I am not a political enthusiast but there are some indicators that make me as a "mwananchi wa kawaida" to look to the future with optimism. The primary purpose of the the new constitution was to devolve powers from the presidency (read Executive) to the Counties, Commissions and the other two arms of Government (Judiciary and Legislature). The effects of these changes are gradually being seen in;
1. The way development is being simultaneously seen across the Counties irrespective of political rightness or wrongness.
2. The way the Judiciary and Parliament are running their calendars and timetables with a high level of independence.
3. The potential that Commissions have to play their role without fear or favour.
4. The power that the common man (Wanjiku) is realising that he/she has with the vote, ability to protest and universal locus standi to take any matter affecting him or others to court (I always laugh when I remember that Okiya Omtata went to court and a ruling was made that the hotline number of police (999) be reinstated in all police stations).
That President Uhuru can receive a warm welcome in Kisumu and former Prime Minister Raila can be cheered on by a large crowd in Kiambu (although these visits are unlikely to change the voting pattern in the respective areas) is a great step in democracy and political maturity in Kenya. I wish football fans in our stadiums can do the same.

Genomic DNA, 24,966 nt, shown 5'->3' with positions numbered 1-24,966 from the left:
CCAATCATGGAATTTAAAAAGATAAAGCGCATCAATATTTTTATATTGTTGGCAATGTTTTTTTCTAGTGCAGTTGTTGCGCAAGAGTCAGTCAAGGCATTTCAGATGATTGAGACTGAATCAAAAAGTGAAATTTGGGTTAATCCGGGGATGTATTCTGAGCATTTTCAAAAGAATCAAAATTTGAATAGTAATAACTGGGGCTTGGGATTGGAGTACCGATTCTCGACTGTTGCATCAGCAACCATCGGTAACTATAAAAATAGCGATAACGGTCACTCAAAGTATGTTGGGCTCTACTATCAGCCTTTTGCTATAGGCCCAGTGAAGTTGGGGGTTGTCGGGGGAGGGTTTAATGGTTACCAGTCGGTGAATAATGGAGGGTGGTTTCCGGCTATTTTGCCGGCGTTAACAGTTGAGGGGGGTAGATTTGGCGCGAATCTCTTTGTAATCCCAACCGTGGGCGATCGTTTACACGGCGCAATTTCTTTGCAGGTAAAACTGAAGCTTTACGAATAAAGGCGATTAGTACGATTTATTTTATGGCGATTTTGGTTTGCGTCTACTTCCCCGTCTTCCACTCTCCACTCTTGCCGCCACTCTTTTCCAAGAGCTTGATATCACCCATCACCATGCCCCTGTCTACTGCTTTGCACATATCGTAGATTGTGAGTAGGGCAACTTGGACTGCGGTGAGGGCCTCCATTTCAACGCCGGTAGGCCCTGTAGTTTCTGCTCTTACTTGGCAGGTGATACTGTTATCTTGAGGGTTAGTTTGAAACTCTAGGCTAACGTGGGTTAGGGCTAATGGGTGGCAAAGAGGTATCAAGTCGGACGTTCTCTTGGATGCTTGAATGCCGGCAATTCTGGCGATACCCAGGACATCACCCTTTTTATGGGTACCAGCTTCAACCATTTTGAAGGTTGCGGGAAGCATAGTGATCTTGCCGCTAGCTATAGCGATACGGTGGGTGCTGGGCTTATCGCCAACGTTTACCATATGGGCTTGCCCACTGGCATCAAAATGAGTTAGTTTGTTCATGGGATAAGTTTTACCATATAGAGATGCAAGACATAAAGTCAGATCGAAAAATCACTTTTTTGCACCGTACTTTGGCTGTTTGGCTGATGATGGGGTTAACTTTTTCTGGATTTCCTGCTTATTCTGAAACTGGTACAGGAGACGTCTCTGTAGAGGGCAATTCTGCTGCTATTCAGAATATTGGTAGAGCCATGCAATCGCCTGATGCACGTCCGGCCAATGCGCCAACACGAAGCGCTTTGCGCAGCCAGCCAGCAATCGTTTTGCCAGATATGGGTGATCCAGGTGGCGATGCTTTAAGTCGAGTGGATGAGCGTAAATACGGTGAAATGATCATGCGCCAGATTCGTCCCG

That Kenyans can directly tell their presidential or party leaders to leave them to vote whom they want in the smaller offices of Governor, MP, MCA etc, is a good sign for democracy and harmony in Kenya. Politicians will no longer be coming with lists of team members for Wanjiku to endorse, instead it is Wanjiku who will be telling the politician whom to put in his team. Elected members will realize that they owe their loyalty to Wanjiku and they will prioritize the things that are important to her, not the powers that be. Debates in National and County parliaments will be objective and geared towards making life better for Wanjiku, not perks for the politicians. Any elected member who will not deliver to Wanjiku' satisfaction or expectations will be shown the door. People will be judged by what contribution they make make to society, not by which tribe, political alignment or wealth status they are associated with. Issues of discrimination, corruption, incitement and vulgar language will be minimized. Merit will be valued and honoured. All Kenyans will have equal opportunity to become or attain their dreams.
Wanjiku is giving more attention to the Governor because she can feel the change right where she is standing in the County. The effect of this is that the presidency will cease to hold the awe and sacredness it has been having and presidential election will gradually become just another event in the political calendar of Kenya. The word "hot spots" will be removed from our vocabulary in Kenyan politics and security.
May Wanjiku acknowledge, appreciate and utilize the power of citizenship that the new Constitution has given her.
The solution to most problems is either within or around us.